Java Industry News
PTO Strengthens Oracle’s Java Case
It decided that nine of the patents claims are perfectly valid
By: Maureen O'Gara
Apr. 24, 2012 08:30 AM
The US Patent and Trademark Office has reconsidered its so-called "final" rejection of one of the Java patents that Oracle claimed Google infringed and decided that nine of the patents claims are perfectly valid.
Apparently Oracle got wind of the PTO's change of mind late last week and rushed in Sunday to tell the court about.
Conveniently, the claims upheld match Oracle's to a "T" with a little to spare, and, as FOSS Patents points out, there's nothing quite like teeth of a re-examined patent.
Google, of course, is going to squawk but the way Oracle left it with the court it would only assert patents that weren't rejected by the PTO. And here the PTO has validated one neatly ahead of the patent side of the case getting heard so it's likely that Google will have to face charges of violating three Java patents not the whittled-away two.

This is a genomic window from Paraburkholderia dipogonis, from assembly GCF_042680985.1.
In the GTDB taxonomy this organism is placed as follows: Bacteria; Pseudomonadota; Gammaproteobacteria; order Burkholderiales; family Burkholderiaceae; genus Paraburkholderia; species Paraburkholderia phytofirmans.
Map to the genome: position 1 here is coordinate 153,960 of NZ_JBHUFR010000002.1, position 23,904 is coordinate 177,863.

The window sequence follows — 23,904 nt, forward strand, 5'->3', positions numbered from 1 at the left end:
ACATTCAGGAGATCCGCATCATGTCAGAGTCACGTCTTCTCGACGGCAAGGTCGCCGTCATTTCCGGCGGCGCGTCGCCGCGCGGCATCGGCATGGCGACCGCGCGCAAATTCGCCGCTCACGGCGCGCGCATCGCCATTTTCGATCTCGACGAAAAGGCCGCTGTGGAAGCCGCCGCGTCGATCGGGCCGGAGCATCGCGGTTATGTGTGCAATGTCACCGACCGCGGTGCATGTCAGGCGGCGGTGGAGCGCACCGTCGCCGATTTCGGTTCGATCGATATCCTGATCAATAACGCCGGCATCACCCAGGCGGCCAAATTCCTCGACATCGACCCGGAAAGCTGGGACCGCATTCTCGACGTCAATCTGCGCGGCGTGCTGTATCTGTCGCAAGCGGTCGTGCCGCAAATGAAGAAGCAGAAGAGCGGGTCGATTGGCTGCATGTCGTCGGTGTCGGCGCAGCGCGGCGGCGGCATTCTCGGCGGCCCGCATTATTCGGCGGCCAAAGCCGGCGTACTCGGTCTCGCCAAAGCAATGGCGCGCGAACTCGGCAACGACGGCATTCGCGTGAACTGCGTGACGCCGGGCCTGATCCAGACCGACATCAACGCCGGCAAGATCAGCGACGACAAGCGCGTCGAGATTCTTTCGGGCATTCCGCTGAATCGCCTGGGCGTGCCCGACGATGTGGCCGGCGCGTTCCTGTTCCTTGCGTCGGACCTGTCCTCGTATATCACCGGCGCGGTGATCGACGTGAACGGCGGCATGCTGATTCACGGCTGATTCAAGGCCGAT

The claims upheld are part of US Patent No 5,966,702 on a "method and apparatus for pre-processing and packaging class files" and include 1, 5-7, 11-13, 15 and 16. Oracle only charged Google on claims 1, 6-7, 12, 13, 15 and 16.
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